Andrew Devenport, CEO of global network Youth Business International and core Global Entrepreneurship Week (GEW) partner, is a firm believer in the strength of global connectivity – of what people can learn, and ultimately achieve, when they connect with people from different countries. As part of 2014’s GEW, a group of students in Hull will connect to like-minded people in South Africa, via a Google Hangout, and Nobel prize winner Muhammad Yunus will talk to students at the London School of Economics about his unique perspective on entrepreneurship.

A major student-facing event, Social Storm, involving leading universities from across the world will bring together a dynamic mix of designers, coders and business minded individuals to positively impact the world. Over 100 students will be participating across 10 international universities, working together during an intense brainstorming session to tackle a global issue and whip up a solution!

Your students may not be considering entrepreneurship as a career path just yet, but there are elements key to entrepreneurship – creative thinking, leadership, teamwork and problem solving – that you could focus your activity towards this week. Why not follow GEW Global (@unleashingideas) for some inspiration? With 150 countries, 25000 events, and 6 million people participating there’s bound to be something happening where you are this week.

Written by Nneka Chukwurah, former Teacherhorizons blog editor. Now she works at vInspired - a digital platform that enables young people to take action on causes they care about.

Embracing teaching in Egypt

To be honest, my first impression when I saw the salary scale at Cairo English School was disappointment.

In hindsight, that was silly. I had not taken into account the benefit of not paying any tax or national insurance, or the fact that many things in Egypt are so cheap! Here are a few reasons to love teaching in Egypt.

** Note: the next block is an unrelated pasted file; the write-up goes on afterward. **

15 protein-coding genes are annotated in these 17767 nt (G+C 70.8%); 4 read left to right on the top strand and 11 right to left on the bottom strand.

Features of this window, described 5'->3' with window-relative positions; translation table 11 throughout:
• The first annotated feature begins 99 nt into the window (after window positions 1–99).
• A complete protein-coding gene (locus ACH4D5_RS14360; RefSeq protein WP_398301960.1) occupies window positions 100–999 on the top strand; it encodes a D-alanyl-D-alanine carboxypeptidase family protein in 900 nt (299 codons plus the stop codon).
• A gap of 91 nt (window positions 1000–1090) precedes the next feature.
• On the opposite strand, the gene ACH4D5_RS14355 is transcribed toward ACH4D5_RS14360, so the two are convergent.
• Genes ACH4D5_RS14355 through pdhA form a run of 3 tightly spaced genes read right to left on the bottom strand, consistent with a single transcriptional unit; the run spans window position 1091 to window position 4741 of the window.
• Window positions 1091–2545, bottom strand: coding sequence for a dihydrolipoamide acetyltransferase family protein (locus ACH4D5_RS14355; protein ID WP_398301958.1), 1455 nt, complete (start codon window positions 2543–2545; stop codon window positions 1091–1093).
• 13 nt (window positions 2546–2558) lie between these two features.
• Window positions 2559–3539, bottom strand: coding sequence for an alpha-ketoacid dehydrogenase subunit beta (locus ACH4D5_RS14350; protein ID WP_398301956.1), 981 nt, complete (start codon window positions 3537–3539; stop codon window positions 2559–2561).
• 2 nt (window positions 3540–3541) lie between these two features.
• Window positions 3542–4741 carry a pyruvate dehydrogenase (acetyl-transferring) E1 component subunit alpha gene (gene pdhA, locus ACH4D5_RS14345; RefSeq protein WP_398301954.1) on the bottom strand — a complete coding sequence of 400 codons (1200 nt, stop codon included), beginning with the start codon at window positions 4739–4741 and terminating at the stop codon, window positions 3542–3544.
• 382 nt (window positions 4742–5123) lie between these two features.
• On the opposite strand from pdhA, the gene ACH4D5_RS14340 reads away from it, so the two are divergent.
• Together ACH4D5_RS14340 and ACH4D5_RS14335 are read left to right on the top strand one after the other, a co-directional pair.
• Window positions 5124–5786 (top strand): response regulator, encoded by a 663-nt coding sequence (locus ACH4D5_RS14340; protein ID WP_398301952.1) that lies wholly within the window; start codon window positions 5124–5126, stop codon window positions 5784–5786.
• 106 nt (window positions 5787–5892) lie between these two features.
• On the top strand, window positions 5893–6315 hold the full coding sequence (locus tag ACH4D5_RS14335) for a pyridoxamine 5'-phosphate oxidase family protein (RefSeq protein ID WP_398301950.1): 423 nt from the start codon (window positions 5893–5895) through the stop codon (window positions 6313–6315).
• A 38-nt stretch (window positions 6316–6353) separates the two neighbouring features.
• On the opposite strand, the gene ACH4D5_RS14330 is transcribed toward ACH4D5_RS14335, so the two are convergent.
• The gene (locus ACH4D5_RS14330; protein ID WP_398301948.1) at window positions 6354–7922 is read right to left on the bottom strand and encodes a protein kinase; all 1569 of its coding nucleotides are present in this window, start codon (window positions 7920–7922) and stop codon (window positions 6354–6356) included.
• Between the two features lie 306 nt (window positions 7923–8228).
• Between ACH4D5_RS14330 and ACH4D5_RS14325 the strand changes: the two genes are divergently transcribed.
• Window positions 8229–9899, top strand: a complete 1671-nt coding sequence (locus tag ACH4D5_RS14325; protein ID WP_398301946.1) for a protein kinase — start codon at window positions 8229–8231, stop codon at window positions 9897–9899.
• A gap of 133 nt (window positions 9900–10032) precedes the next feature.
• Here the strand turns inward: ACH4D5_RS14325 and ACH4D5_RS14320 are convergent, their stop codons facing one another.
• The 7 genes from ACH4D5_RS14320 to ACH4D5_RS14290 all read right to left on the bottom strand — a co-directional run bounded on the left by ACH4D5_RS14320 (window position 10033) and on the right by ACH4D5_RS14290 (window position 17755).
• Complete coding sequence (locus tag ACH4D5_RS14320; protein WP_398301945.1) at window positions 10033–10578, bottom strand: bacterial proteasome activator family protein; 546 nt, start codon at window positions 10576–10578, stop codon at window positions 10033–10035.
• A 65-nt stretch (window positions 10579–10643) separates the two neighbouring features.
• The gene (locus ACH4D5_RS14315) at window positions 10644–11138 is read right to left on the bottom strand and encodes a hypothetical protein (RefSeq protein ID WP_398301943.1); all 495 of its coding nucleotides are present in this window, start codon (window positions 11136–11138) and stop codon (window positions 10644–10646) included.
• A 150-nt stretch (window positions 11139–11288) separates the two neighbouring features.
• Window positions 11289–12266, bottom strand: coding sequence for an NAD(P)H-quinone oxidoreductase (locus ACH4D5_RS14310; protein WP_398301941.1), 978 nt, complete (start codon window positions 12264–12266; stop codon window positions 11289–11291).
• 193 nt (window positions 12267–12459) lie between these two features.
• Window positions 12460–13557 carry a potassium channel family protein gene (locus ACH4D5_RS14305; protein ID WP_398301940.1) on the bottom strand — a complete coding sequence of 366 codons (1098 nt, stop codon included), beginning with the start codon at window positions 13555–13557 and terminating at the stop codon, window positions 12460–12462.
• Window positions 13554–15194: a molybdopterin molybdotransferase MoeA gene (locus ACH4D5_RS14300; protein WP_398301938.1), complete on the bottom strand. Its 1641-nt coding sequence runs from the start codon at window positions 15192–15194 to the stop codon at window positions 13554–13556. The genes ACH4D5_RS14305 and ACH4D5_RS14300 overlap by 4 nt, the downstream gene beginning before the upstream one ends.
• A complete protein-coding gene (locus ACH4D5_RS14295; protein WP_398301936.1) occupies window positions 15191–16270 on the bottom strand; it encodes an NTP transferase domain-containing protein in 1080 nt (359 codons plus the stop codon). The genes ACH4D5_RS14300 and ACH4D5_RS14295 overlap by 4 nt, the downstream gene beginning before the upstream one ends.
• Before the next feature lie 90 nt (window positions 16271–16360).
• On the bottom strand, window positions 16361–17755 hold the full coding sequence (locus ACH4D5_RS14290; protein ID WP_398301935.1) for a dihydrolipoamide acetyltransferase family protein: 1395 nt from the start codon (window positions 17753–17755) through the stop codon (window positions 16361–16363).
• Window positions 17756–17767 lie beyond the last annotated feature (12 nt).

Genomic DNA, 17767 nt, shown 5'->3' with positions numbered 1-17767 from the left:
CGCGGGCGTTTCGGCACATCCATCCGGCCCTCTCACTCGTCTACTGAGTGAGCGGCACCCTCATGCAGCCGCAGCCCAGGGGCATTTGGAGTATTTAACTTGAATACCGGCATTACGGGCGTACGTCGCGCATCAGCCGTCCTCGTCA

Low cost of living

The rental on our centrally located two-bedroom flat in Al Rehab (with large balcony) is the same as what the accommodation allowance for just one of us will be from August. So we are able to save a lot, even before the healthy pay rise we both get next August. Having so much of the salary paid in sterling is ideal. The transport to and from school is efficient and great socially.

Great quality of life

There is a very good quality of life. You are trusted to teach well without submitting full formal lesson plans (we follow centralised planning for Numeracy and Literacy), meaning we find our weekends are almost always 100% free of school work. Very different from the grind of paperwork in the UK, driven by fear of Ofsted!

Teaching in Egypt - Cairo at night

There is a great sense of teamwork and friendship among the teachers, with newcomers made very welcome. The welcome programme in August was well thought out. Last weekend we took the (free) school bus to Heliopolis after work then a metro (8 pence) to a Chamber Orchestra Concert in the Small Hall at the very swish Cairo Opera House (under £1), our meal costing about £6 each. This weekend we may have a beer (£1 for a large Heineken can, delivered to your door – imagine that!).